Historic things can come in small packages
Joe O'Neil, of the London Advisory Committee on Heritage, shows the house that once housed the original Beth Emanuel church July 19, 2011. (Morris Lamont/QMI Agency files)
It’s a paradox: The stuff that looms largest in history often appears quite small, even disappointing, when finally seen in person.
The little things that history overlooks, however, often speak loudest generations later.
The Plains of Abraham, the Alamo, Pier 21, the Statue of Liberty — all cast long shadows in North American annals, but in many ways fail to live up to their hype. Instead, it’s the stories behind those hallowed places — the small stuff, often personal — that makes history come alive.
So it is with U.S. Civil War history that spills across the border into Canada.
From their school days, many Canadians know that southwestern Ontario occupied a key place in the history of that grim American war. Among other things, the region was a major terminus on the Underground Railroad that spirited escaped U.S. slaves to safety across the border. It’s where escaped American slave Josiah Henson — the model character for Harriet Beecher Stowe’s landmark anti-slavery novel Uncle Tom’s Cabin — finally found safety.
Today, in museum collections in the area, you can find horrifying objects that sum up that era’s history in ways no towering monument does: Can anything speak louder, for example, than a slave child’s shackle worn from use?
Dawn, Wilberforce, Buxton — names immortalized on roadside plaques in southwestern Ontario — were once thriving pre-Confederation black settlements, made up of escaped slaves and free blacks.
Tiny Buxton, just outside Chatham, Ont., often overlooked even though it’s just a stone’s throw from Canada’s busiest highway, produced dozens of Civil War soldiers who fought for the North in segregated units, including the famous Massachusetts 54th celebrated in the Hollywood movie Glory.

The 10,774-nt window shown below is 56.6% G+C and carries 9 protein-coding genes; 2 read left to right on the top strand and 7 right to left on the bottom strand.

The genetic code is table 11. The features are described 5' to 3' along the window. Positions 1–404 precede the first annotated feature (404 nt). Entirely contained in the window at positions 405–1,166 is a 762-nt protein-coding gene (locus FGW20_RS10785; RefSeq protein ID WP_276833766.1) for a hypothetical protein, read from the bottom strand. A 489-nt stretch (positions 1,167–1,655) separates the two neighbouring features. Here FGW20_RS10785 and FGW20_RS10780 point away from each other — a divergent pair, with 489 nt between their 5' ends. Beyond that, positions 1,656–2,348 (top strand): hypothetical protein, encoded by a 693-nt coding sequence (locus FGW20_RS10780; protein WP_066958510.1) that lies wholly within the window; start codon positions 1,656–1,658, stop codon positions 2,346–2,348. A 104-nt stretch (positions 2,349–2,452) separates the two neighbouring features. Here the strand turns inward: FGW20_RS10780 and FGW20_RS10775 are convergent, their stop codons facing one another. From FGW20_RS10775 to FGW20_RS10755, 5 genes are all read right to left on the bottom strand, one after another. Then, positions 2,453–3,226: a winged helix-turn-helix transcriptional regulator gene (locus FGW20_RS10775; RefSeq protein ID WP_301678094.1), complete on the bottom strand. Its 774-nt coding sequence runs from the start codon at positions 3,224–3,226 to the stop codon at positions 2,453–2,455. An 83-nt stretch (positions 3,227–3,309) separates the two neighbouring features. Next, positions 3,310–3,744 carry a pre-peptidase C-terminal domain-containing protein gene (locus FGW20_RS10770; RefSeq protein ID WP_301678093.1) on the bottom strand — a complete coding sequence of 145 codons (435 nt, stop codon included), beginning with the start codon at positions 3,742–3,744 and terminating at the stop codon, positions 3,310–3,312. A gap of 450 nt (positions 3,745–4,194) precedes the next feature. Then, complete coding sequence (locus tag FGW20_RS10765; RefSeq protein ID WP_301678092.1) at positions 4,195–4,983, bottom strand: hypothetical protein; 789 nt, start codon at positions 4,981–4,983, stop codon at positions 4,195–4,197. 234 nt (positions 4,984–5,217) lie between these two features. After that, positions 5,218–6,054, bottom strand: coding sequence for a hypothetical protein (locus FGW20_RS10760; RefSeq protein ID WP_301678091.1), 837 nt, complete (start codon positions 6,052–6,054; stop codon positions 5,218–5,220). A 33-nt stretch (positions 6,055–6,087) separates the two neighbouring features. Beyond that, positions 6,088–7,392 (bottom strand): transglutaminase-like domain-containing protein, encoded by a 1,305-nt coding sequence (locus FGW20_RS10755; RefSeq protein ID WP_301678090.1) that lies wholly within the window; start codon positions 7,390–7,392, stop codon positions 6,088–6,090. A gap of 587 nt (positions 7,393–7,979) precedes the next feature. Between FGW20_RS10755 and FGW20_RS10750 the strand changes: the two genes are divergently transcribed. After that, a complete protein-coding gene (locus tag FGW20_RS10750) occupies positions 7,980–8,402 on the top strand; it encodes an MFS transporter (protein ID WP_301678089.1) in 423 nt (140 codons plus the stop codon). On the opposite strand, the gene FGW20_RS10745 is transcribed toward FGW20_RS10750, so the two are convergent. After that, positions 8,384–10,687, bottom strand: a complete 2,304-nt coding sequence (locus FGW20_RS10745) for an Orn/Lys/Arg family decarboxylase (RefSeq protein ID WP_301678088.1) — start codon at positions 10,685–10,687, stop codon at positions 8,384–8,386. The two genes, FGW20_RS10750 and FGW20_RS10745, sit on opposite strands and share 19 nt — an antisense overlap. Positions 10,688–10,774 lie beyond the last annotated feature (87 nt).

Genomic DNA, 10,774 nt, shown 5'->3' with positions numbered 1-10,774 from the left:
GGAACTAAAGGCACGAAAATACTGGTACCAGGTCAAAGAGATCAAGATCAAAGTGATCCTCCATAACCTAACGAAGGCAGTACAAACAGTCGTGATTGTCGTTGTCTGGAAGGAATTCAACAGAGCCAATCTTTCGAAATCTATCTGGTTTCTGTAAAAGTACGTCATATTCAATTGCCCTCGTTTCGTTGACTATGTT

What many southwestern Ontarians might not appreciate, is that London was also a key centre in the development of the region’s pioneer black community — until now, that is, thanks to a tiny fugitive slave chapel being rescued from history’s dustbin.
The small wood-frame building has languished for decades as a little house on a site owned by a transportation company.
The owner now wants to demolish the structure to make more elbow room. But behind the pint-sized building’s sad facade, there’s a mid-1800s chapel, built by former slaves in a trailblazing black enclave that grew and prospered once the railway punched through the area.
The building is also directly connected to the Civil War: John Brown, the firebrand American abolitionist, spoke there in 1858 while raising money to overthrow slavery south of the border. A year later, he led a botched raid on a federal weapons arsenal in Harpers Ferry, in what’s now West Virginia, igniting an early powder keg for the war that broke out two years later.
There’s a whole series “if-not-fors” to the chapel’s rescue. If not for London, Ont., heritage activist Joe O’Neil, who vowed to “go medieval” if authorities allowed the touchstone to the past to be razed. If not for the owner, who agreed to allow the building to be moved off-site.
If not for another pioneer black church in London, still active, Beth Emanuel, which agreed to make room on its site for the chapel.
If not for a fundraising campaign to move the little church, seeded by O’Neil’s parents. Their ancestors included Ontarians who rode a reverse Underground Railroad out of Canada during the Rebellion of 1837, when colonial elites moved to crush opposition to their iron-fisted rule. To this day, they feel a debt of gratitude to the black community.
In history, the slave chapel reminds us, good things often come in small packages. Even if they’ve been neglected for generations.